988: A year later
How does 988 work?
When 988 is called by someone who is experiencing a mental health crisis, they are routed to a hotline that will be answered by a crisis professional. This professional is trained to deal with suicidal ideation and suicide attempts in a confidential and supportive manner. It functions much like 911 but is specific to mental health crisis situations.
Why did the hotline number change?
The move to 988 was an effort to make crisis services even more accessible and is a huge accomplishment for mental health access. It’s as easy to remember as 911.
How has 988 done over the past year?
According to the Substance Abuse and Mental Health Services Administration, there has been a 2 million increase in calls over the past year. Youth Villages Specialized Crisis Services has received referrals from 988 providers, which indicates that young people are using this door of access into crisis services.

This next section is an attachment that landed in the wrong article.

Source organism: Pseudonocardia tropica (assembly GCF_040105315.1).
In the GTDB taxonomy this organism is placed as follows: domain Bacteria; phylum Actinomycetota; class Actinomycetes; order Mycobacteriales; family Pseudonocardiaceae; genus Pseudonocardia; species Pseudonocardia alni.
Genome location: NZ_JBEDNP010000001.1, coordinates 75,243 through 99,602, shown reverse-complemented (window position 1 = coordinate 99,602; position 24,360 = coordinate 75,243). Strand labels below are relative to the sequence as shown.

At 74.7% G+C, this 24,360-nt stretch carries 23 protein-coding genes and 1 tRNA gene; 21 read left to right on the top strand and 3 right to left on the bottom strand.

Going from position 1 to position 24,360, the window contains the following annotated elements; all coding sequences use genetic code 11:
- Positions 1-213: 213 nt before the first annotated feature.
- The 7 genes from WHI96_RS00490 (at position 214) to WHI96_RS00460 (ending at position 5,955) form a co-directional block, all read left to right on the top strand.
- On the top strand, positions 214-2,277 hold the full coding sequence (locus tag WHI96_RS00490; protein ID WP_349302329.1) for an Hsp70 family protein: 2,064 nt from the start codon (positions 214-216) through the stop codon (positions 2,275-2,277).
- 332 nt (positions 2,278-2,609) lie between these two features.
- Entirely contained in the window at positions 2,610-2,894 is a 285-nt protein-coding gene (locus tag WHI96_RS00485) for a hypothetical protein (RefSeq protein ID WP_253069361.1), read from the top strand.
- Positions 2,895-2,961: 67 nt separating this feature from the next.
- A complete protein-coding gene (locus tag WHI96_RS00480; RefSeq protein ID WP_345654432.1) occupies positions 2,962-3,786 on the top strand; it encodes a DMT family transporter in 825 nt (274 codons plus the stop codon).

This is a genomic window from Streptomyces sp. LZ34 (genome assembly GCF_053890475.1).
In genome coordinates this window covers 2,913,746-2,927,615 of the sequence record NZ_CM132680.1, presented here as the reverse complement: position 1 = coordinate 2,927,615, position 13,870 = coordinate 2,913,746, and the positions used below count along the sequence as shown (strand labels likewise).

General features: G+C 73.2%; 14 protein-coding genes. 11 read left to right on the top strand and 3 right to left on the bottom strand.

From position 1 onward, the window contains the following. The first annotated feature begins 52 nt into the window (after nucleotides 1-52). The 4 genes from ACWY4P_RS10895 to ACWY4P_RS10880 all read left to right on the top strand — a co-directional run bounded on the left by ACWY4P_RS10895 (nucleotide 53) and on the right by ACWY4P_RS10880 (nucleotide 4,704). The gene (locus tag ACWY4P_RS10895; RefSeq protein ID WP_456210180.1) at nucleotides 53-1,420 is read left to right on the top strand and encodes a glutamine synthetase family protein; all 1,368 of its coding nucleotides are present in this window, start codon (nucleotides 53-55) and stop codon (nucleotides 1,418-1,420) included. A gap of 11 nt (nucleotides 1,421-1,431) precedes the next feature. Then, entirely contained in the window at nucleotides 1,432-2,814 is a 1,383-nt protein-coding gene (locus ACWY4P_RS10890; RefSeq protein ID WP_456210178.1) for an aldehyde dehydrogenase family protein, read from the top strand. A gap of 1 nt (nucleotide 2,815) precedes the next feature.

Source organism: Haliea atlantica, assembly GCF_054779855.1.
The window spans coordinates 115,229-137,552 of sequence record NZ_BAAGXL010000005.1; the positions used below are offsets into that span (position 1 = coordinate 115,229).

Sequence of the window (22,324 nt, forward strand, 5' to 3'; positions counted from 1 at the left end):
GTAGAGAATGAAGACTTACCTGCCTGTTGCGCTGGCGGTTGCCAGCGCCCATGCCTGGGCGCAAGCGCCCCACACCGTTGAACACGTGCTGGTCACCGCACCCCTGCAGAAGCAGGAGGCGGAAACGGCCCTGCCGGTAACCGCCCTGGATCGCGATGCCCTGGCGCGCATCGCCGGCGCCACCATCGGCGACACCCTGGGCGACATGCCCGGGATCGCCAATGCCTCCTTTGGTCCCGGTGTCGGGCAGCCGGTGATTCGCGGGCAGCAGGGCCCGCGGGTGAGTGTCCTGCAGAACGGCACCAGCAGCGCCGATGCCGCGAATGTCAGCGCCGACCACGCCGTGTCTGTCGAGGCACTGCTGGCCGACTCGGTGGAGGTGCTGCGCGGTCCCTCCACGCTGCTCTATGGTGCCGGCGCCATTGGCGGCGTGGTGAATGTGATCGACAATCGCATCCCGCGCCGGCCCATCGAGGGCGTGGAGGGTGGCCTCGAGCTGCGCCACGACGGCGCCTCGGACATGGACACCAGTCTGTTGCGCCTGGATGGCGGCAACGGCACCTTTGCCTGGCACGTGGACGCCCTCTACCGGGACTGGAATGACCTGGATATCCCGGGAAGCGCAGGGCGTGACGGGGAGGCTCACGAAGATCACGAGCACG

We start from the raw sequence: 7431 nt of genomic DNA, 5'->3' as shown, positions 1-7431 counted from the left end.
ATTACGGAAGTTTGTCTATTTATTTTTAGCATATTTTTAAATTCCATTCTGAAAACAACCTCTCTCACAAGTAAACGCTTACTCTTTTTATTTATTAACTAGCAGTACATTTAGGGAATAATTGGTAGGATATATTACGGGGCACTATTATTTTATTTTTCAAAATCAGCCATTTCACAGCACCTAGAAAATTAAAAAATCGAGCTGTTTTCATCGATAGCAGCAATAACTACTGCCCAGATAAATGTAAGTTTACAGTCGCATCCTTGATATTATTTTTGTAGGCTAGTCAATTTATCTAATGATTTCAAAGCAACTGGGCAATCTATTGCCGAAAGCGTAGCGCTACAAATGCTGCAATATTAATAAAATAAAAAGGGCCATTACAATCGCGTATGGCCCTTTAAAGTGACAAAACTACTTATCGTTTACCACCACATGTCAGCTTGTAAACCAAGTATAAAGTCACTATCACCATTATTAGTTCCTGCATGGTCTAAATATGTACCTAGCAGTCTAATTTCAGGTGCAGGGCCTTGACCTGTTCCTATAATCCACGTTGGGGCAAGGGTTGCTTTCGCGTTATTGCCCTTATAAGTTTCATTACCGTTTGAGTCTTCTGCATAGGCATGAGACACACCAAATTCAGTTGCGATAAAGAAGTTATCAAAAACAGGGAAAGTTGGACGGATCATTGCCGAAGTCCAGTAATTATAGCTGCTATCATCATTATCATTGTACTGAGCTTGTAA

Why is there such a great need for the 988 hotline today?
Access. It’s an easy number to remember when someone needs help. Just like if you were experiencing a medical emergency, you would call 911. According to the CDC, suicide rates have signifigantly increased since 2020 meaning our country is experiencing a mental health crisis. If you have a mental health crisis, you can now dial 988. Also, the 988 hotline has expanded services to a text line, increasing access to services. Society is texting. We as a crisis community had to adapt to provide this option as well.
If you or a loved one are experiencing suicidal ideation or other suicidal behaviors, the 988 hotline is a great resource that is open 24/7. Don’t hesitate to reach out as there are trained professionals ready to respond and help you navigate in a time of need.
Raquel Shutze is the Program Director of Specialized Crisis Services for Youth Villages. Founded in 1986, Youth Villages is a national leader in children’s mental and behavioral health committed to building strong families, delivering effective services, and significantly improving outcomes for children, families and young people involved in child welfare and juvenile justice systems across the country.